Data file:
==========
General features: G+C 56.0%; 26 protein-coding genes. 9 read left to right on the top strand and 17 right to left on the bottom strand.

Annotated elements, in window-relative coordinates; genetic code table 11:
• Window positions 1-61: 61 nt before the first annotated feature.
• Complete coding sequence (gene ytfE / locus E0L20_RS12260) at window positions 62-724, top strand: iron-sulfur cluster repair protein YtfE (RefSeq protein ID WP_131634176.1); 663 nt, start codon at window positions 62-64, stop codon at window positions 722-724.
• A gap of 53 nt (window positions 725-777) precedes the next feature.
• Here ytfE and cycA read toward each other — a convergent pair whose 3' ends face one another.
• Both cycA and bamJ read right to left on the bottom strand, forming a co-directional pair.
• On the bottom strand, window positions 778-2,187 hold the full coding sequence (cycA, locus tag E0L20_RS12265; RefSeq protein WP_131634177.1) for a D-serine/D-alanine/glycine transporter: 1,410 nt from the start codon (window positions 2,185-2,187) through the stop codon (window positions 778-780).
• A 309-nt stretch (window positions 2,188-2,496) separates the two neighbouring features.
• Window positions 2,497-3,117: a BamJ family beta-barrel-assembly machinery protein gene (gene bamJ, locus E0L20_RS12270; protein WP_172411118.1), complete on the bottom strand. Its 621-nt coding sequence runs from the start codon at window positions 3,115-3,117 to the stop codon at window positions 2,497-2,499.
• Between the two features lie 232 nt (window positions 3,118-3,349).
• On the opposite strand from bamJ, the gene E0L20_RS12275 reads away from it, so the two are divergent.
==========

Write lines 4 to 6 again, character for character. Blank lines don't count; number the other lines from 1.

• Complete coding sequence (gene ytfE / locus E0L20_RS12260) at window positions 62-724, top strand: iron-sulfur cluster repair protein YtfE (RefSeq protein ID WP_131634176.1); 663 nt, start codon at window positions 62-64, stop codon at window positions 722-724.
• A gap of 53 nt (window positions 725-777) precedes the next feature.
• Here ytfE and cycA read toward each other — a convergent pair whose 3' ends face one another.